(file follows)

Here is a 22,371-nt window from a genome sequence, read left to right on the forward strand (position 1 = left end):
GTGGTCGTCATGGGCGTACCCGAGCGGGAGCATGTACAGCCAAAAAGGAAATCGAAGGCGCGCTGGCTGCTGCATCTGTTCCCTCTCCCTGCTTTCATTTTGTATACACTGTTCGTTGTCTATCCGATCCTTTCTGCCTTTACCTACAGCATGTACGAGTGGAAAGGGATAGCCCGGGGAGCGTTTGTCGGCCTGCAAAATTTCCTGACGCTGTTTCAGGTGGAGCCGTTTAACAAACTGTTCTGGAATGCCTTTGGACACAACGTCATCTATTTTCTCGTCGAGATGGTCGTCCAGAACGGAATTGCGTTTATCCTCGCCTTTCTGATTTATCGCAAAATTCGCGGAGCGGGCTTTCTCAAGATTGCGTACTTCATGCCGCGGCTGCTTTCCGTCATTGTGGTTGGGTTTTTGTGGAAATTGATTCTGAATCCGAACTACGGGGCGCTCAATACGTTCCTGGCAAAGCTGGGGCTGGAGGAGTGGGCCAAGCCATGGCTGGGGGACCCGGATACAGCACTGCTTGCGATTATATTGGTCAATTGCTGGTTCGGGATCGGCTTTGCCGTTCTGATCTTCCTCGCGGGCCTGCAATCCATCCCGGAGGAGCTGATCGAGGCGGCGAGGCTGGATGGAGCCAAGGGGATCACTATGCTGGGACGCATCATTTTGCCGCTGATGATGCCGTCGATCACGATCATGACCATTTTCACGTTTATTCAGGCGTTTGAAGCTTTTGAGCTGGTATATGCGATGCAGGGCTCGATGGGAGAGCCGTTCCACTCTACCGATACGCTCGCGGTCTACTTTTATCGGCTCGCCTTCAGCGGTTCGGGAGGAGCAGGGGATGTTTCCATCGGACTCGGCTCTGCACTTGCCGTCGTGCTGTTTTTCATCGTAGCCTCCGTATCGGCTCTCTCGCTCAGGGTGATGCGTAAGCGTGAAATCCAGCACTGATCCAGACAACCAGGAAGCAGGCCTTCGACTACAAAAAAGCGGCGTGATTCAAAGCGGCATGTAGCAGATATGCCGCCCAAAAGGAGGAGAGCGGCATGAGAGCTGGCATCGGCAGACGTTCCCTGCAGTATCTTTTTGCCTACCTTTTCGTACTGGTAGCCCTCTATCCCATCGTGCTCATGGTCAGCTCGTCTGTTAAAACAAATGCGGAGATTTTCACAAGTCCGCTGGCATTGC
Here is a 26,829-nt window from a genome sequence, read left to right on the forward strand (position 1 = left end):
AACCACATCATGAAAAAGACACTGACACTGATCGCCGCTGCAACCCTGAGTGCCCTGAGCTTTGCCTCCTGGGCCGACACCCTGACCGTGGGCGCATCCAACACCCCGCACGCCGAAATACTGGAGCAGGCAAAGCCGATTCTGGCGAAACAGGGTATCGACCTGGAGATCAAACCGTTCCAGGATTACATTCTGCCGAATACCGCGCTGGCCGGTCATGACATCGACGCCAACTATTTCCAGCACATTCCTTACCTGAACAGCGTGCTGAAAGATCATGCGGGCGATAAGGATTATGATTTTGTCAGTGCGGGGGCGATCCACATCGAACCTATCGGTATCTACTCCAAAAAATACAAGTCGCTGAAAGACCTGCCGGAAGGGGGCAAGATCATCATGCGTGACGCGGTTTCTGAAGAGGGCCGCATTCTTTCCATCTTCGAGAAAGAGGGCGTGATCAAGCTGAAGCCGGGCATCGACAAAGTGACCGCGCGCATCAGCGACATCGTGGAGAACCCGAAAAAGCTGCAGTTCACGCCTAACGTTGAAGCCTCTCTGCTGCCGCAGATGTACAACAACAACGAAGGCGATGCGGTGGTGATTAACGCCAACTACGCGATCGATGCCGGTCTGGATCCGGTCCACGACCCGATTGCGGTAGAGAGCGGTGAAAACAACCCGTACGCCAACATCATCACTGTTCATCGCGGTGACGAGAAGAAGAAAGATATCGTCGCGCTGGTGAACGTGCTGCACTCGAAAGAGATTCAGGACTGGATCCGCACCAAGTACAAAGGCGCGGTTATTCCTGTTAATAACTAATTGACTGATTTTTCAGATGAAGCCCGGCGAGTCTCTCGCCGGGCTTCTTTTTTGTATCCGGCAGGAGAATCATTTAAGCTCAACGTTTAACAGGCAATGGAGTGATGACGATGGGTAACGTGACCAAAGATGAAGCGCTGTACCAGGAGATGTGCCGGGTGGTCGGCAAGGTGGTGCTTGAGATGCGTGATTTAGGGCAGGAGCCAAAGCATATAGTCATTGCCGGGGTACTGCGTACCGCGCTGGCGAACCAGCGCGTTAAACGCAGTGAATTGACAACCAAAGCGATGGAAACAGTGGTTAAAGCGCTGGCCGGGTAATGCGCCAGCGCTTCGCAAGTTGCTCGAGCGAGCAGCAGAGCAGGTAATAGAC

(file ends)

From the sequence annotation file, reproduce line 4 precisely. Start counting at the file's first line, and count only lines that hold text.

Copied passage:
AACCACATCATGAAAAAGACACTGACACTGATCGCCGCTGCAACCCTGAGTGCCCTGAGCTTTGCCTCCTGGGCCGACACCCTGACCGTGGGCGCATCCAACACCCCGCACGCCGAAATACTGGAGCAGGCAAAGCCGATTCTGGCGAAACAGGGTATCGACCTGGAGATCAAACCGTTCCAGGATTACATTCTGCCGAATACCGCGCTGGCCGGTCATGACATCGACGCCAACTATTTCCAGCACATTCCTTACCTGAACAGCGTGCTGAAAGATCATGCGGGCGATAAGGATTATGATTTTGTCAGTGCGGGGGCGATCCACATCGAACCTATCGGTATCTACTCCAAAAAATACAAGTCGCTGAAAGACCTGCCGGAAGGGGGCAAGATCATCATGCGTGACGCGGTTTCTGAAGAGGGCCGCATTCTTTCCATCTTCGAGAAAGAGGGCGTGATCAAGCTGAAGCCGGGCATCGACAAAGTGACCGCGCGCATCAGCGACATCGTGGAGAACCCGAAAAAGCTGCAGTTCACGCCTAACGTTGAAGCCTCTCTGCTGCCGCAGATGTACAACAACAACGAAGGCGATGCGGTGGTGATTAACGCCAACTACGCGATCGATGCCGGTCTGGATCCGGTCCACGACCCGATTGCGGTAGAGAGCGGTGAAAACAACCCGTACGCCAACATCATCACTGTTCATCGCGGTGACGAGAAGAAGAAAGATATCGTCGCGCTGGTGAACGTGCTGCACTCGAAAGAGATTCAGGACTGGATCCGCACCAAGTACAAAGGCGCGGTTATTCCTGTTAATAACTAATTGACTGATTTTTCAGATGAAGCCCGGCGAGTCTCTCGCCGGGCTTCTTTTTTGTATCCGGCAGGAGAATCATTTAAGCTCAACGTTTAACAGGCAATGGAGTGATGACGATGGGTAACGTGACCAAAGATGAAGCGCTGTACCAGGAGATGTGCCGGGTGGTCGGCAAGGTGGTGCTTGAGATGCGTGATTTAGGGCAGGAGCCAAAGCATATAGTCATTGCCGGGGTACTGCGTACCGCGCTGGCGAACCAGCGCGTTAAACGCAGTGAATTGACAACCAAAGCGATGGAAACAGTGGTTAAAGCGCTGGCCGGGTAATGCGCCAGCGCTTCGCAAGTTGCTCGAGCGAGCAGCAGAGCAGGTAATAGAC